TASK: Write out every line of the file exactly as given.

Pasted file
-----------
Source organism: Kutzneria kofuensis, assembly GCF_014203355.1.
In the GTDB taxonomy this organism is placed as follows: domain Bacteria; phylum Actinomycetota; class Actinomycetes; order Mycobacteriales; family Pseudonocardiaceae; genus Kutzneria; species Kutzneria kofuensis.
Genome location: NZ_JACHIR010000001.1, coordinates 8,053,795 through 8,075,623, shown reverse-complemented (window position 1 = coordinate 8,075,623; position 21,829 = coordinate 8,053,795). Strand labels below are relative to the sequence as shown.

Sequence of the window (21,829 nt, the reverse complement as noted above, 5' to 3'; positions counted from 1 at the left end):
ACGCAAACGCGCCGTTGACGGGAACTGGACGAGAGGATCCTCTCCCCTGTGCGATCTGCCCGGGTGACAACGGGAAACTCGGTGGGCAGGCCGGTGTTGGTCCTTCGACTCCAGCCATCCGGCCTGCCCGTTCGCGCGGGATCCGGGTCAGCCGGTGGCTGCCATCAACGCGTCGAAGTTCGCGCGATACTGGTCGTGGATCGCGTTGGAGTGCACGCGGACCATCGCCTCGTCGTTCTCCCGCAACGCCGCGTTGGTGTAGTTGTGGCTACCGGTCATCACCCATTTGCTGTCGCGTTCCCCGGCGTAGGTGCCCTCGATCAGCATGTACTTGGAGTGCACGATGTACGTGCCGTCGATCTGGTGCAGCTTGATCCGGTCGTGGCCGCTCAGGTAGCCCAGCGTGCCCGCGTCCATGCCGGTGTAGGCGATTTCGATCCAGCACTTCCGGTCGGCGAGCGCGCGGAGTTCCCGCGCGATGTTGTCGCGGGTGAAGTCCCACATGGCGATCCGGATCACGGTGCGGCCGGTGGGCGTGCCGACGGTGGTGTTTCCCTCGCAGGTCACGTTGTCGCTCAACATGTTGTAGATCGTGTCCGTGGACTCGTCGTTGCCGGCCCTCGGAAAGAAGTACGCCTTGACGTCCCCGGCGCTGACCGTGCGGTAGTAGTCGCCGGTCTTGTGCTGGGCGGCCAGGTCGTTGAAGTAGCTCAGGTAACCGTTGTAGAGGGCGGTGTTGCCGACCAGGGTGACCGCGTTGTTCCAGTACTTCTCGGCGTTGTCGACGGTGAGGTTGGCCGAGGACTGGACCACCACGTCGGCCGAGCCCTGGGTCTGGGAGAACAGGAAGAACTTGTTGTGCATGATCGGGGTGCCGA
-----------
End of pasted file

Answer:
Source organism: Kutzneria kofuensis, assembly GCF_014203355.1.
In the GTDB taxonomy this organism is placed as follows: domain Bacteria; phylum Actinomycetota; class Actinomycetes; order Mycobacteriales; family Pseudonocardiaceae; genus Kutzneria; species Kutzneria kofuensis.
Genome location: NZ_JACHIR010000001.1, coordinates 8,053,795 through 8,075,623, shown reverse-complemented (window position 1 = coordinate 8,075,623; position 21,829 = coordinate 8,053,795). Strand labels below are relative to the sequence as shown.

Sequence of the window (21,829 nt, the reverse complement as noted above, 5' to 3'; positions counted from 1 at the left end):
ACGCAAACGCGCCGTTGACGGGAACTGGACGAGAGGATCCTCTCCCCTGTGCGATCTGCCCGGGTGACAACGGGAAACTCGGTGGGCAGGCCGGTGTTGGTCCTTCGACTCCAGCCATCCGGCCTGCCCGTTCGCGCGGGATCCGGGTCAGCCGGTGGCTGCCATCAACGCGTCGAAGTTCGCGCGATACTGGTCGTGGATCGCGTTGGAGTGCACGCGGACCATCGCCTCGTCGTTCTCCCGCAACGCCGCGTTGGTGTAGTTGTGGCTACCGGTCATCACCCATTTGCTGTCGCGTTCCCCGGCGTAGGTGCCCTCGATCAGCATGTACTTGGAGTGCACGATGTACGTGCCGTCGATCTGGTGCAGCTTGATCCGGTCGTGGCCGCTCAGGTAGCCCAGCGTGCCCGCGTCCATGCCGGTGTAGGCGATTTCGATCCAGCACTTCCGGTCGGCGAGCGCGCGGAGTTCCCGCGCGATGTTGTCGCGGGTGAAGTCCCACATGGCGATCCGGATCACGGTGCGGCCGGTGGGCGTGCCGACGGTGGTGTTTCCCTCGCAGGTCACGTTGTCGCTCAACATGTTGTAGATCGTGTCCGTGGACTCGTCGTTGCCGGCCCTCGGAAAGAAGTACGCCTTGACGTCCCCGGCGCTGACCGTGCGGTAGTAGTCGCCGGTCTTGTGCTGGGCGGCCAGGTCGTTGAAGTAGCTCAGGTAACCGTTGTAGAGGGCGGTGTTGCCGACCAGGGTGACCGCGTTGTTCCAGTACTTCTCGGCGTTGTCGACGGTGAGGTTGGCCGAGGACTGGACCACCACGTCGGCCGAGCCCTGGGTCTGGGAGAACAGGAAGAACTTGTTGTGCATGATCGGGGTGCCGA